Avaaz.org’s “Clash of Civilization” Video won the YouTube 2007 Award in the Political/ News category. The video is a well-done yet somewhat simplified demonstration of stereotypes and image creation. It also talks about the power of public opinion and individual responsibility to act; in this case it urges viewers to sign a petition calling for real Middle East peace talks. I was happy to see it win first prize. The video has a sweet and creative earnestness to it.
Its website describes Avaaz.org as a “new global web movement with a simple democratic mission: to close the gap between the world we have, and the world most people everywhere want.” The organization – with a reported membership of 1.26 million subscribers - covers topics ranging from environmental protections, human rights, and poverty to corruption and war. Arguing that globalization faces a huge democratic deficit as international decisions are shaped by political elites and unaccountable corporations and not the views and values of the world’s people, it calls on global citizens to use a new model of internet-driven people-powered politics to influence international decision-making.
The Avaaz.org campaigns range from the original to the useful old hats. A lot of effort goes into organizing petitions and though I generally agree with Avaaz’ notion of a “democratic deficit” in international affairs, I really do wonder about the usefulness of those, particularly when they call for change in authoritarian environments. That said, I have to admit that I signed two of them myself; the causes seemed worthy and it was a fast and easy way “to do” something, or at least feel like I did.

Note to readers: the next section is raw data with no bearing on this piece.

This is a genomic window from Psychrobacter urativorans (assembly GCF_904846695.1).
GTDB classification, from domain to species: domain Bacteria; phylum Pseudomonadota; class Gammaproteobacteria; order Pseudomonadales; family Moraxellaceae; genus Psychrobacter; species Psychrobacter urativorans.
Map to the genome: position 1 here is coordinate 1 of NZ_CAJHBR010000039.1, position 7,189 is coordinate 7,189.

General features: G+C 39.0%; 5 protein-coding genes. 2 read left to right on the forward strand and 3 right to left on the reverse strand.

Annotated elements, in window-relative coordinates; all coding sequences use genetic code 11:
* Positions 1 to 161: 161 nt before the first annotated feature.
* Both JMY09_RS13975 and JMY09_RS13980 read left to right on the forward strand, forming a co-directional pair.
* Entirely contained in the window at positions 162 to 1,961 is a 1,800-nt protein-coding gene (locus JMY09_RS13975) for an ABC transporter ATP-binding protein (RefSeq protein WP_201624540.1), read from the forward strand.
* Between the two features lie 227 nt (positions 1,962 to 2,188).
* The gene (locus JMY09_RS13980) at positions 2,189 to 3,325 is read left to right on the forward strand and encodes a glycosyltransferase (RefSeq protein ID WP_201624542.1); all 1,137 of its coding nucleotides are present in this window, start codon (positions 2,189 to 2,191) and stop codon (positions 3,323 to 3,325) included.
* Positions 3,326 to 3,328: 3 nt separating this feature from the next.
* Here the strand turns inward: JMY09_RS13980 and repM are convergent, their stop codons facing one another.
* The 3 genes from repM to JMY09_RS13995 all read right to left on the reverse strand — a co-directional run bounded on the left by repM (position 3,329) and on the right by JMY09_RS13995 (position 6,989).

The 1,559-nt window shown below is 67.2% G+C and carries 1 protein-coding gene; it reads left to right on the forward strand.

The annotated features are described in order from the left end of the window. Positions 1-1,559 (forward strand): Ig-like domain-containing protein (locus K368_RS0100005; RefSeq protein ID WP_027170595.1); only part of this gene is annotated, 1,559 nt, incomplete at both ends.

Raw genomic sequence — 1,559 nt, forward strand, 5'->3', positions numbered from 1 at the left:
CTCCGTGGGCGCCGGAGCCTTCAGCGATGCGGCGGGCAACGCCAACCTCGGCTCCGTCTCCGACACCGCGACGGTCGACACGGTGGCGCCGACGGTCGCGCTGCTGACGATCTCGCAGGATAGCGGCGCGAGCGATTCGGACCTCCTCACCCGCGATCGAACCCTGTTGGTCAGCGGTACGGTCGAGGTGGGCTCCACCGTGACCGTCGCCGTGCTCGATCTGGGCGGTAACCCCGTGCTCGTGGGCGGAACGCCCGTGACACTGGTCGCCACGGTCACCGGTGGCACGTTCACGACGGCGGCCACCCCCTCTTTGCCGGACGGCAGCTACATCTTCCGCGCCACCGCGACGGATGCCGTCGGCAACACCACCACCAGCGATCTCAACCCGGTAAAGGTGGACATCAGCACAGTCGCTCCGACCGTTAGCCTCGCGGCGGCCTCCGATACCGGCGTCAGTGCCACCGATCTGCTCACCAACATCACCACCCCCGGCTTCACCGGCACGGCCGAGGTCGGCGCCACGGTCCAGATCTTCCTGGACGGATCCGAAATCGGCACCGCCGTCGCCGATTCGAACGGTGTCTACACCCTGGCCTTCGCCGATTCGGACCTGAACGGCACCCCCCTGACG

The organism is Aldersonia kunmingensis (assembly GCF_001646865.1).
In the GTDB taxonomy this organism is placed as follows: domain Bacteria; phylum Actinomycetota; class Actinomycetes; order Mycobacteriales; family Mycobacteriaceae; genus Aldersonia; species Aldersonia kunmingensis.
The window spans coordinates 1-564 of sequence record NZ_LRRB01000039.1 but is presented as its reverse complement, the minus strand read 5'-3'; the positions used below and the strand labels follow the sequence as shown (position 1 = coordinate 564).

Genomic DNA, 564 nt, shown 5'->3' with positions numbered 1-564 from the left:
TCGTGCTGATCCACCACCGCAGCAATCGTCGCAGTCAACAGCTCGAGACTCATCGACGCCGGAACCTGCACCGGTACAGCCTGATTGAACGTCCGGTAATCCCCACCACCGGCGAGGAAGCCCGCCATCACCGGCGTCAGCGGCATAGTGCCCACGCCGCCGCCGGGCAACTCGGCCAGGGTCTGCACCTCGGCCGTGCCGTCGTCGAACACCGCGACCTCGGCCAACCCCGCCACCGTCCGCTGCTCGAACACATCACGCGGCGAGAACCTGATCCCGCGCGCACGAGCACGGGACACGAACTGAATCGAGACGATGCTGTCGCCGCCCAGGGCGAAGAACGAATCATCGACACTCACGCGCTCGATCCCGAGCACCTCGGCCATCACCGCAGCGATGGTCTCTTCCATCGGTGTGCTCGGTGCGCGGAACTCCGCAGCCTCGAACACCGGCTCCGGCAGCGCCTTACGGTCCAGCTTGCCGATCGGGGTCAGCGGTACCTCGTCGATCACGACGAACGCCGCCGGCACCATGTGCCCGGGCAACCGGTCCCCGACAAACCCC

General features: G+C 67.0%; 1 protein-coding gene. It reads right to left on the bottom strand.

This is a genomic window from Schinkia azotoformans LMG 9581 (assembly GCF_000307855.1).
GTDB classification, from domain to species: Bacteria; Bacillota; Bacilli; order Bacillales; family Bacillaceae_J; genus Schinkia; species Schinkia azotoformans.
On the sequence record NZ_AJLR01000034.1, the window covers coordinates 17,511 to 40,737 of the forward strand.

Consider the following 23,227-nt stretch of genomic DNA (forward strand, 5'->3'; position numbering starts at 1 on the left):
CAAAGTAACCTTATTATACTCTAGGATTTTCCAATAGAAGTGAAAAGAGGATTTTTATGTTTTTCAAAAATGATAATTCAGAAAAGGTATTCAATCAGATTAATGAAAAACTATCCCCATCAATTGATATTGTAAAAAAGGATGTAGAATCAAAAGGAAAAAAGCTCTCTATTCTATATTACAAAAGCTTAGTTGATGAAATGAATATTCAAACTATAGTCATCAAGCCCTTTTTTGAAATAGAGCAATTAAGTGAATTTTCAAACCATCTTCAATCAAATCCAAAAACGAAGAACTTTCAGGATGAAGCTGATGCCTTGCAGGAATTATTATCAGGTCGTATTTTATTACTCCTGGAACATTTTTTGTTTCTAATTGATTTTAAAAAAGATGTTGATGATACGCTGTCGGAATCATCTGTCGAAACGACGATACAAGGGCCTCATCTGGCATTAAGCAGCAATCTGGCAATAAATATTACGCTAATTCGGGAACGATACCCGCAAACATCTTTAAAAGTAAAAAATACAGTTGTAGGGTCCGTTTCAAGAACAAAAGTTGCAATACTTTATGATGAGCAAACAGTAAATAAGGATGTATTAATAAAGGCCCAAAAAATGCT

In a democracy a government monitors and measures public opinion as it sets the parameter for political decisions. In the end, the government’s re-election depends on popular support. Public opinion in international affairs does not carry the same weight as it does in a democratic national context, especially not in an authoritarian context. The democratic mechanisms of accountability do not apply. For an authoritarian regime to learn that a large number of individuals disagree with some of their policy positions is somewhat inconsequential. The same lack of cost and consequence is probably also the reason that so many people sign these petitions. Minimalist activism; it takes only 24 seconds and a click with the mouse to become a better person – instant gratification.
To carry weight collective positions need to lead to actions that matter to the government at hand. Customer boycott; investment boycott; travel boycott; sports boycott – these measures hurt. We learned that from the fight against apartheid in South Africa. The international community is primarily linked through economic activities it is here where organized large-scale collective action has impact. From a country’s investment policy to individual shopping decisions; possible economic measures are many. But that would certainly take more than 24 seconds and involve more than a click with the mouse; it could possibly come with a customer price-tag. It might still make us feel better – maybe even all of us in the long run.